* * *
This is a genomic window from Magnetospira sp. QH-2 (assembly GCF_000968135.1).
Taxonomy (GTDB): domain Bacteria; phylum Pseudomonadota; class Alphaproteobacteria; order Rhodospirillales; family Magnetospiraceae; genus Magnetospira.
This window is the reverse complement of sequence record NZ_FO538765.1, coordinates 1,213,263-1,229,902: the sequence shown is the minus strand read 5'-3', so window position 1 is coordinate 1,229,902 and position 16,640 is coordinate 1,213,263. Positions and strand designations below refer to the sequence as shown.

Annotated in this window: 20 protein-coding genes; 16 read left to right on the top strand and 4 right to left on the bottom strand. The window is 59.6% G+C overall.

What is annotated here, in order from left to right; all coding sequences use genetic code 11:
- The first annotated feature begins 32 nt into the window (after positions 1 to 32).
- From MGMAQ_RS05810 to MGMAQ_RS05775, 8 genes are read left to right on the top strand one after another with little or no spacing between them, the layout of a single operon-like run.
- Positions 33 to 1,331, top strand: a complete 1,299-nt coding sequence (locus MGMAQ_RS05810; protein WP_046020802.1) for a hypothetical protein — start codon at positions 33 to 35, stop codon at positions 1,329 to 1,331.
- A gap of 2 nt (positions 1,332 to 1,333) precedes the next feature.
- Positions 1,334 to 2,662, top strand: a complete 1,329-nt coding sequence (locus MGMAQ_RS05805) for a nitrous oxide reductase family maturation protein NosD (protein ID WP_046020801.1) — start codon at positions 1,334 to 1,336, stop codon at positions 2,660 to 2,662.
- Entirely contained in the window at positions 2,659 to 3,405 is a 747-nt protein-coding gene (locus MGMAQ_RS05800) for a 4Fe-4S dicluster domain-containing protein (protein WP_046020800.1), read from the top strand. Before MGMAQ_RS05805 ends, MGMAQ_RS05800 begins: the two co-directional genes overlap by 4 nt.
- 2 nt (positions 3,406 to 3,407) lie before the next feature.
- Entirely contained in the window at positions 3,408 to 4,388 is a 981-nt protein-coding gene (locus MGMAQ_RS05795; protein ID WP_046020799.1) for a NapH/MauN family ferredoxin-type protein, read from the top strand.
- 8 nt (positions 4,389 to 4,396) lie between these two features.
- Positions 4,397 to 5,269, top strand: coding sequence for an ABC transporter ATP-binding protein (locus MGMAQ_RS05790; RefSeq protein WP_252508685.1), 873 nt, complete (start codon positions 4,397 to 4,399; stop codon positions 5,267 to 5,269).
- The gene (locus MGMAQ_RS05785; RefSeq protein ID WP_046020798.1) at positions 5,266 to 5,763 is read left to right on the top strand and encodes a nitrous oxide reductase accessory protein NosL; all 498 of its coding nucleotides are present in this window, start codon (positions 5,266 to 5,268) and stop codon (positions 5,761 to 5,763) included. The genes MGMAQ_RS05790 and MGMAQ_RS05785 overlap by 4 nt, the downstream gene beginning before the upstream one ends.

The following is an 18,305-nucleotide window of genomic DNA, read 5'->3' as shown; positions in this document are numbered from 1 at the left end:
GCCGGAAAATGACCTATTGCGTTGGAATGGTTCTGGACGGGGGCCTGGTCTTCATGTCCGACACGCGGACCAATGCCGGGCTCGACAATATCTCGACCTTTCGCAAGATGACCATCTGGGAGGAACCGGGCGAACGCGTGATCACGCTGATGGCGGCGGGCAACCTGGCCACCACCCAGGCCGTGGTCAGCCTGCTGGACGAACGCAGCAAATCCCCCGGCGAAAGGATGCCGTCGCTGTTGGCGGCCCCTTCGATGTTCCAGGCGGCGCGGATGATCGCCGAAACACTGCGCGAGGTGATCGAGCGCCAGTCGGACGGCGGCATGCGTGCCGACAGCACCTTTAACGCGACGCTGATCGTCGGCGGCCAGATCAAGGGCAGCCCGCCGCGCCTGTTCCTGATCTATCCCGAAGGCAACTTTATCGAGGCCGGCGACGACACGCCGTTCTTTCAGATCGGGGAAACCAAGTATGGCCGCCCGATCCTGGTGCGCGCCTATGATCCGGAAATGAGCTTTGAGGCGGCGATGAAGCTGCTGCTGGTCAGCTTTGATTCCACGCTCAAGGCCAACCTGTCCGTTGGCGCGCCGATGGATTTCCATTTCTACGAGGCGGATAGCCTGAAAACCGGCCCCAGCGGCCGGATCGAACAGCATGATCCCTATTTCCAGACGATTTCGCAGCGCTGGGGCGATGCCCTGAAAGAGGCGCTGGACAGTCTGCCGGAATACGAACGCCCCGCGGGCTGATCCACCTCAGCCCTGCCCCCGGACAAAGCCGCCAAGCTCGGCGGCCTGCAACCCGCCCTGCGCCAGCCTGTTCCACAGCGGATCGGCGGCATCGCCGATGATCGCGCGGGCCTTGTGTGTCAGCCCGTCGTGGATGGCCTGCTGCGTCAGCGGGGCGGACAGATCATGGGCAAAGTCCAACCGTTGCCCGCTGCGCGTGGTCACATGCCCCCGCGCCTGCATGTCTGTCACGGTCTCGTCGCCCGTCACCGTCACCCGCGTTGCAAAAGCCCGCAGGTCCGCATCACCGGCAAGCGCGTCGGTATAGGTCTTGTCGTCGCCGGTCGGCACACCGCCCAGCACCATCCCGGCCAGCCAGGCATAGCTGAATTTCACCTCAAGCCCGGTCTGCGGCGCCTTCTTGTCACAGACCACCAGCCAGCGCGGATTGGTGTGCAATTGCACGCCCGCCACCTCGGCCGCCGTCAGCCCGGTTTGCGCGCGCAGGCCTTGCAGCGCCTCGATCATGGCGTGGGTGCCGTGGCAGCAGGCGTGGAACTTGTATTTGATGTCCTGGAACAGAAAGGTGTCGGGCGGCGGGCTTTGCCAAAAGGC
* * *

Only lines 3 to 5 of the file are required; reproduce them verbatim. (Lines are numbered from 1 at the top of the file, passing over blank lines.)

This window is the reverse complement of sequence record NZ_FO538765.1, coordinates 1,213,263-1,229,902: the sequence shown is the minus strand read 5'-3', so window position 1 is coordinate 1,229,902 and position 16,640 is coordinate 1,213,263. Positions and strand designations below refer to the sequence as shown.

Annotated in this window: 20 protein-coding genes; 16 read left to right on the top strand and 4 right to left on the bottom strand. The window is 59.6% G+C overall.

What is annotated here, in order from left to right; all coding sequences use genetic code 11: